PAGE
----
Human rights

Spain is signed up to the European Convention on Human Rights and the UN Universal Declaration of Human Rights.

Spain is a strong supporter of gender equality and same sex marriage has been legal in Spain since 2005. The Spanish Ministry of Foreign Affairs states that their overseas priorities in the area of human rights are “the fight against the death penalty; non-discrimination on the basis of gender or sexual orientation; rights of persons with disabilities; the human right to safe drinking water and sanitation; and business and human rights. Moreover, in a cross-cutting manner, special attention is paid to human rights defenders, for whom there is a temporary shelter programme.” See:

The previous government committed to reform Spain´s justice system to improve the efficiency of the courts. The reform programme included over 20 separate pieces of legislation covering all aspects of the justice system: procedural reforms to improve efficiency of investigations and take cases out of the courts; ambitious changes to the responsibilities, structure and organisation of the courts; institutional changes to key judicial bodies; and the introduction of fees and changes to the legal aid system.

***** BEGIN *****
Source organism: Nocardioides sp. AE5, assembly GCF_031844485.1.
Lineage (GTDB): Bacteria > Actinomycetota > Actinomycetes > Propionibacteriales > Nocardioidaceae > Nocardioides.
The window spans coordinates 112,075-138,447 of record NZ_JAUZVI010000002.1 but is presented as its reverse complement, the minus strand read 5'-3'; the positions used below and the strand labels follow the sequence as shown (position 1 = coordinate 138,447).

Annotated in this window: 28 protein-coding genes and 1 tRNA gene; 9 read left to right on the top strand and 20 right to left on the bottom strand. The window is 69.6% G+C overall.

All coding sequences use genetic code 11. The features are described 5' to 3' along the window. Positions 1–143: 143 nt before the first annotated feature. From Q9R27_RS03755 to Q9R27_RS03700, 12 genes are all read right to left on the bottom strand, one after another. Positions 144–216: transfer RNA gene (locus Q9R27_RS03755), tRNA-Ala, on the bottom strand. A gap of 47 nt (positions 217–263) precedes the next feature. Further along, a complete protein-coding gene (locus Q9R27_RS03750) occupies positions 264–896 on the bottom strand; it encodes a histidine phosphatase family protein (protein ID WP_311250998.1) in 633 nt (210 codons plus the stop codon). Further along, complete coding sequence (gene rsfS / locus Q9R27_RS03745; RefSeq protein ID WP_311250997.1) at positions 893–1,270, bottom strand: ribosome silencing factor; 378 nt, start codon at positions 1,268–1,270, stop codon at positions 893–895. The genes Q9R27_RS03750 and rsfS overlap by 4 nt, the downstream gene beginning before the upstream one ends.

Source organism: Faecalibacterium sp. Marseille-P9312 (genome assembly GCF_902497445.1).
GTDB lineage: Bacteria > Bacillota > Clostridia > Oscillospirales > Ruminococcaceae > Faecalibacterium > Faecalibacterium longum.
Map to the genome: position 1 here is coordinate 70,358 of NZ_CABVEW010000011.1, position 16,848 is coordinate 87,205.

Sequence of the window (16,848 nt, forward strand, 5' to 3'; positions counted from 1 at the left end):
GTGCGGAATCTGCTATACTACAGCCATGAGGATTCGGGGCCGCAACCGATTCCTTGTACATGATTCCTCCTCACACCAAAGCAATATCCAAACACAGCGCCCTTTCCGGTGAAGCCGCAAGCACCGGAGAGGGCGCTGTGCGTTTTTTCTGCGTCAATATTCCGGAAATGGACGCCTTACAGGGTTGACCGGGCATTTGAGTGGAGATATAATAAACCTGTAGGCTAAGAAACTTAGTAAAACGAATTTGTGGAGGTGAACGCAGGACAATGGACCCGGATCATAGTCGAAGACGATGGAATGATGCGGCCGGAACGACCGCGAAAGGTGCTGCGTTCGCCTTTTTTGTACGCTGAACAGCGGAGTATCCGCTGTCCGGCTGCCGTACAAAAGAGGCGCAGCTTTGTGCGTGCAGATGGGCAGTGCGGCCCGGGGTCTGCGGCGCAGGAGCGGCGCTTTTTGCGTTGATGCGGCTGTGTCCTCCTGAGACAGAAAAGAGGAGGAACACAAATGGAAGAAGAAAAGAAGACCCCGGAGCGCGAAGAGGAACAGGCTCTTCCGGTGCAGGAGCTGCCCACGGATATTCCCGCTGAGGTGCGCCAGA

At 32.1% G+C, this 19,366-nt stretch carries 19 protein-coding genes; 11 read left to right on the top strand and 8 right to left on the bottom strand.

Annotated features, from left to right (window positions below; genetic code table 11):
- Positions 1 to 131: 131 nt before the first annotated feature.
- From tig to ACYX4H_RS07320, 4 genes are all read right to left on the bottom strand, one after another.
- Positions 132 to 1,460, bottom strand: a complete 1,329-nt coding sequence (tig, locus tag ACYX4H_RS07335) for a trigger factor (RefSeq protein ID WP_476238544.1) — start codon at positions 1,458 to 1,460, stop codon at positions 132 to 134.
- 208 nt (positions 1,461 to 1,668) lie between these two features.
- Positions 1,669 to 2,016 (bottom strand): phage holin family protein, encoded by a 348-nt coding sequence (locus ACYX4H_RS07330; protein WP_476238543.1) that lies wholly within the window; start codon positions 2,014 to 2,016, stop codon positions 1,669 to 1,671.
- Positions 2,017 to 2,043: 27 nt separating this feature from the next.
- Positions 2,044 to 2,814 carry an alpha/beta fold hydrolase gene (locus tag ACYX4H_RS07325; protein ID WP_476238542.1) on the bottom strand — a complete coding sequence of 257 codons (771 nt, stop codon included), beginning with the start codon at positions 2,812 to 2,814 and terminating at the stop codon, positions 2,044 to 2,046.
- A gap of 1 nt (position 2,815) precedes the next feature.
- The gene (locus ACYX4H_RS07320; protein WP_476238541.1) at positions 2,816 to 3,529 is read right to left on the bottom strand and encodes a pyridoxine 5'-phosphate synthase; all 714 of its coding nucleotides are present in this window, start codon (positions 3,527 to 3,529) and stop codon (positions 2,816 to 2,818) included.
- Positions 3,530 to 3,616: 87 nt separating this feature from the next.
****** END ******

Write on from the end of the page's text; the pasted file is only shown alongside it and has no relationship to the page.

[Source: FCO Overseas Business Risk/ (Apr 2016)]


Economic overview

Spain is the 5th largest economy in the European Union (EU) and now one of the fastest growing in the Eurozone.

Contact a DIT (formerly UKTI) Spain export adviser for a free consultation if you are interested in exporting to Spain, at:

Contact UK Export Finance (UKEF) about trade finance and insurance cover for UK companies, at: You can also check the current UKEF cover position for Spain at:

The population of Spain is about 46.4 million making it one of the biggest consumer markets in the EU. Around one million British nationals, based mostly in the coastal regions, are permanent or part-time residents. Over 16 million British tourists visit Spain every year.

Over 700 UK companies operate in Spain. New UK investors include Dealz-Poundland, Stella McCartney and Jo Malone. Tunstall and Primark are increasing their investment.


Benefits for UK businesses

Benefits for UK businesses exporting to Spain include:

  • entry route to Latin America

  • size of the market

  • English accepted as a business language

  • familiarity with British products and openness to them

  • proximity and availability of flights, including low cost airlines


Strengths of the Spanish market